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File Created: 22-Sep-1988 by Laura L. Duffett (LLD)
Last Edit:  10-Aug-2020 by Karl A. Flower (KAF)

Summary Help Help

BCGS Map 104B065
Status Showing NTS Map 104B11E
Latitude 056º 40' 14'' UTM 09 (NAD 83)
Longitude 131º 02' 57'' Northing 6282591
Easting 374430
Commodities Gold, Copper Deposit Types I02 : Intrusion-related Au pyrrhotite veins
Tectonic Belt Insular Terrane Stikine
Capsule Geology

The Chopin area is underlain by a sequence of folded and faulted upper Triassic andesitic volcanic and clastic sedimentary rock units of the Stuhini Group. The sequences of clastic layered rocks consist of volcanic wackes, andesitic flows, and argillite interbeds.

The central part of the property is underlain by a 600 to 800 metre thick volcaniclastic-andesitic tuff unit. To the west it is interbedded with black argillite which may, in part, be correlative with upper members in the Stuhini Group. A lesser member of this unit is a grey limestone up to 5 to 10 metres thick. East of the main Handel Fault, within Snippaker Ridge saddle, the limestone hosts fossils that are reported to be of Upper Triassic to Lower Jurassic age.

Underlying the volcaniclastic-andesitic tuff unit along the western part of the property is a fine to medium-grained greywacke that is at least 600 metres thick. Alteration within the greywacke unit is extensive. Locally, it contains large zones of dark green hydrothermal, chloritic alteration. Very localized, yellow-rust colored alteration due to clay minerals and the oxidation of pyrite to limonite is widespread in the Yellow Bluff zone.

Banded siltstone is found within the greywacke. The bands are white to buff colored, calcareous and range from 1 to 20 millimetres in width. Along the north slopes, in the Yellow Bluff area, the bands are sometimes green. Bedding strikes about 065 degrees and dips near vertically to the south.

Alteration and pyrite mineralization in the Chopin (Yellow Bluff) zone extends over 365 metres vertically by a width of about 125 metres. Mineralization is almost exclusively pyrite with trace amounts of chalcopyrite. Pyrite occurs as fracture fillings and is often massive in coarse, 1 to 3 millimetre cubes, within a vuggy, leached, limonitic siliceous boxwork. The pyrite is characteristic- ally white or silver-white in color. The massive pyrite mineralization is controlled by fractures with only about 1 per cent disseminated pyrite between the fractures. Massive pyrite occurs in fractures which trend about 330 degrees. Mineralization also occurs in two other fracture sets which trend 040 degrees and 060 degrees, respectively.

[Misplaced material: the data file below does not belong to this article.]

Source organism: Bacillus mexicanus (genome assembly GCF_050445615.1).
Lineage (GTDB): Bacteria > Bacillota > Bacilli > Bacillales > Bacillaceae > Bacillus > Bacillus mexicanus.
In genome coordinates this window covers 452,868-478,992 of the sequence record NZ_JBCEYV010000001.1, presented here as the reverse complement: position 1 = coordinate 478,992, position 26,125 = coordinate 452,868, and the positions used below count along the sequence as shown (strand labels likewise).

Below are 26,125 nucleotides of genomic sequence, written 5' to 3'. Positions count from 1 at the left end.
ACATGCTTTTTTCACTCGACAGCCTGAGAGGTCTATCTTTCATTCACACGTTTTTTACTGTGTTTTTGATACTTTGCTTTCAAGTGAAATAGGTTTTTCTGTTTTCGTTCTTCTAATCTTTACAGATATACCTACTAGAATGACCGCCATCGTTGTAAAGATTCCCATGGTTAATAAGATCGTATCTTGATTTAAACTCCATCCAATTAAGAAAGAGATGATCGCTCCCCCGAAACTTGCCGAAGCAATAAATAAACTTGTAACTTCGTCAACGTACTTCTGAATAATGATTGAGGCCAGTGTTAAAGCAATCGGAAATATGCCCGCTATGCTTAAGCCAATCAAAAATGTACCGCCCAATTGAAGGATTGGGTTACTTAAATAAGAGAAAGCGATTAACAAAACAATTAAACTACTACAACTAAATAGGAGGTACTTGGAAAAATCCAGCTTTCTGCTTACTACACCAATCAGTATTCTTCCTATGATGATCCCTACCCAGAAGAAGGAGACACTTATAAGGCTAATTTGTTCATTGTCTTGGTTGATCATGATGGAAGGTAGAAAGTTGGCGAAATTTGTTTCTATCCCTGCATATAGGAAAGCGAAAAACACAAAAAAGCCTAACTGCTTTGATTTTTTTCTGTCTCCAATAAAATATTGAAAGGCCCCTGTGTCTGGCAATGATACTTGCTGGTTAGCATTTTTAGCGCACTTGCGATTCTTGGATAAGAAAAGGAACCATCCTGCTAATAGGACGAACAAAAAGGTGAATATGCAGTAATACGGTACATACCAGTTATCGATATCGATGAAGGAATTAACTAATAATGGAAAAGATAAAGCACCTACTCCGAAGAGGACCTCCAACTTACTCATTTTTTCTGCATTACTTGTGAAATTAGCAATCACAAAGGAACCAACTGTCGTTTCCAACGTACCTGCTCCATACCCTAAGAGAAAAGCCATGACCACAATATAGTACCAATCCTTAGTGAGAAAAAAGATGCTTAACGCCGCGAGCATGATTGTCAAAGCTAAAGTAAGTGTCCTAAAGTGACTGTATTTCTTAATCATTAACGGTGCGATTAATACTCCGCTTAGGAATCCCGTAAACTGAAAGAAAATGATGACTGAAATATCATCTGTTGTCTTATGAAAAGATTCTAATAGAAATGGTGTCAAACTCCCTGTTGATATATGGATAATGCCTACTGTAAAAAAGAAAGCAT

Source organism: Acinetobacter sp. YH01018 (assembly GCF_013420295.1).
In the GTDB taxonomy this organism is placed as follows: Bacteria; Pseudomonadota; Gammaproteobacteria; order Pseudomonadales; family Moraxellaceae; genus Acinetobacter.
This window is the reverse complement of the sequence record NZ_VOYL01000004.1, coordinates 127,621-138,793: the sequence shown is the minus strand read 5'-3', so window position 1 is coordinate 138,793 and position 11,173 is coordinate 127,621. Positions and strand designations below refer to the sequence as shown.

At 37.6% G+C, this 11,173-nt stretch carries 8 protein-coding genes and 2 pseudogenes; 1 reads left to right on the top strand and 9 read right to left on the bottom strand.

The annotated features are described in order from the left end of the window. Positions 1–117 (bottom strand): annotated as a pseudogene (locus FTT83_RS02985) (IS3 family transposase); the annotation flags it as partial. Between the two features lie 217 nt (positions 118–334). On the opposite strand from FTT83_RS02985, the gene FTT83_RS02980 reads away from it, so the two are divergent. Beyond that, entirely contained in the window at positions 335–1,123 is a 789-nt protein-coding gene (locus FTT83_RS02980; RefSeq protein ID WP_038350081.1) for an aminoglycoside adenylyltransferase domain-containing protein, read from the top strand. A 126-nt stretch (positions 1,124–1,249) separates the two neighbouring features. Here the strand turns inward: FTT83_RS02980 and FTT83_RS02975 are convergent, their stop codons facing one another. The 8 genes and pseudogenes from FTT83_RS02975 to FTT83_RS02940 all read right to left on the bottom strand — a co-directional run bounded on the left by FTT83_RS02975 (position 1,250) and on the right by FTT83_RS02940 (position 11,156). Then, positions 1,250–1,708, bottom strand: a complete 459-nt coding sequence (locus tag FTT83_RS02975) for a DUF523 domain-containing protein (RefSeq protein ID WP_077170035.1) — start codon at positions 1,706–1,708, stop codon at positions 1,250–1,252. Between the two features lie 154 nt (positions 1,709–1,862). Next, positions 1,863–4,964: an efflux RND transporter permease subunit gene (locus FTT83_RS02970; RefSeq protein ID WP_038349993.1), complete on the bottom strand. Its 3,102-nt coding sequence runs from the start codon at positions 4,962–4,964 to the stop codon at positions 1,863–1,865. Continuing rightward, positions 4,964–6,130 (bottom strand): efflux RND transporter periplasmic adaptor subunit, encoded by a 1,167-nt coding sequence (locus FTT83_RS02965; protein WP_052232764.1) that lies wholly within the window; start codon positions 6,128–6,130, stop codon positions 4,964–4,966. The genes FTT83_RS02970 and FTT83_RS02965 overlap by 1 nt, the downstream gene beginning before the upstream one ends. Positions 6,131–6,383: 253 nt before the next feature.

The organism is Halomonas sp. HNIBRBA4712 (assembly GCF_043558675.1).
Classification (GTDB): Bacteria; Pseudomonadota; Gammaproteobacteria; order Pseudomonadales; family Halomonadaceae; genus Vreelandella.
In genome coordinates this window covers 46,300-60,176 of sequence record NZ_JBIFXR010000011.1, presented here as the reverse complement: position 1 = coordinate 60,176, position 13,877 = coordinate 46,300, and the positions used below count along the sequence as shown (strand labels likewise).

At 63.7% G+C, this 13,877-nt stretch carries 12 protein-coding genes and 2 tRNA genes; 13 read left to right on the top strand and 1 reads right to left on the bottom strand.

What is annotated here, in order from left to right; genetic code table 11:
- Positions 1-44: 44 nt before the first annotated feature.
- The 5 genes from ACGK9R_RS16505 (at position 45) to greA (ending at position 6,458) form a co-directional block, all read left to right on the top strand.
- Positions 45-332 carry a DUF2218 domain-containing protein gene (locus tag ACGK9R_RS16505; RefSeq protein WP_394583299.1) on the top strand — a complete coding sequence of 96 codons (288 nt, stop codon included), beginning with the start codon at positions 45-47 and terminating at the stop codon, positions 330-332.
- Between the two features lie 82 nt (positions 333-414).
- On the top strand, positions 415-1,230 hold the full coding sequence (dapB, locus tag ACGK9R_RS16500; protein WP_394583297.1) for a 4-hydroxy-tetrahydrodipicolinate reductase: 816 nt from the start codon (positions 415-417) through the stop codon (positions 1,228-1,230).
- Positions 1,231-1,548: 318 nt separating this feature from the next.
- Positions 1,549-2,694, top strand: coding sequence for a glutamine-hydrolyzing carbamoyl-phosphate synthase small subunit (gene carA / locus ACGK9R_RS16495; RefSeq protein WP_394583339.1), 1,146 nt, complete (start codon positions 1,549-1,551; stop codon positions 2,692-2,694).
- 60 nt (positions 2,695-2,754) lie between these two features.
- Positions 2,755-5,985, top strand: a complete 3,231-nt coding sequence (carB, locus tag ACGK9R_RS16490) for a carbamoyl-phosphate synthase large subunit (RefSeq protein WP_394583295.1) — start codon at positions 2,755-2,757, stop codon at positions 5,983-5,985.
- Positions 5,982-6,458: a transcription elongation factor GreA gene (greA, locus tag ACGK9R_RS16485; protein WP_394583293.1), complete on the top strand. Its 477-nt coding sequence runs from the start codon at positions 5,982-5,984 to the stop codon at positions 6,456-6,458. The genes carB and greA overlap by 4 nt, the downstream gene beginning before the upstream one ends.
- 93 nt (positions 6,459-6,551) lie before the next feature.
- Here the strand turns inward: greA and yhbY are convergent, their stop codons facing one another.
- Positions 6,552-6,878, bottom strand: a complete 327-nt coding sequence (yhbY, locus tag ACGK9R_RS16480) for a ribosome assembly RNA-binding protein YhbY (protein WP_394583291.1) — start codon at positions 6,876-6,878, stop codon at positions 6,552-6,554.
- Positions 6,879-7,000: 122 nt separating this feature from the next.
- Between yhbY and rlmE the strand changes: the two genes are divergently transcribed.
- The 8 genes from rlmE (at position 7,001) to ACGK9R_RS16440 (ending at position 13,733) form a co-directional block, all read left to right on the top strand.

Calcite is a pervasive mineral in the pyritic stockwork. It is not often found as massive vein filling. Quartz is usually associated with the larger, massive pyrite filled fractures. An unidentified translucent green, semi-micaceous, extremely soft mineral is found in the upper third of the Chopin face.

In 1983, 15 rock samples were collected from the Chopin face. One sample assayed 0.0054 gram per tonne gold and 2.0 grams per tonne silver (Assessment Report 11326). In 1987, a sample taken from the Yellow Bluff zone assayed 0.134 gram per tonne gold and 0.065 per cent copper. Another sample assay 0.3 gramsper tonne gold (Assessment Report 16684).

Approximately 1250 metres east of the Yellow Bluff, a massive pyrite pod was located and a 0.5 metre rock chip sample taken across the pod assayed 24.0 grams per tonne gold and 31.8 grams per tonne silver (Assessment Report 16684).

See Bronson (104B 300) for further information on the Chopin and details of a common work history.

EMPR ASS RPT 9253, 10364, *11326, *16684, 21219, *25187, 29544, 30469
EMPR EXPL 1980-468; 1983-522; 1987-C378
EMPR GM 1997-03
EMPR OF 1990-16; 1994-1
EMPR PF (Graf, C.W. (1982): Report on Claims in the Snippaker Creek Area of British Columbia for Active Minerals Explorations, Dec. 1982)
GSC MAP 9-1957; 311A; 1418A
GSC P 89-1E, pp. 145-154
GCNL #124,#194, 1988
NW PROSPECTOR Aug/Sept, 1988
V STOCKWATCH Sept.2, 1987; *Aug.26, 1988
Anderson, R.G., (1988): A Paleozoic and Mesozoic Stratigraphic and
Plutonic Framework for the Iskut Map area (104B), Northwestern
British Columbia, pp. A1-A5, in Geology and Metallogeny of North-
western British Columbia, Smithers Exploration Group, G.A.C.
Cordilleran Section Workshop, October 16-19, 1988
Equity Preservation Corp. Compilation: Stewart-Sulphurets-Iskut,
Dec. 1988, (Showing No. B18)
Burgoyne, A.A. (2012-05-07): Technical Report on The Iskut Property
with Special Reference to Johnny Flats & Burnie Trend Targets
EMPR PFD 19484, 904492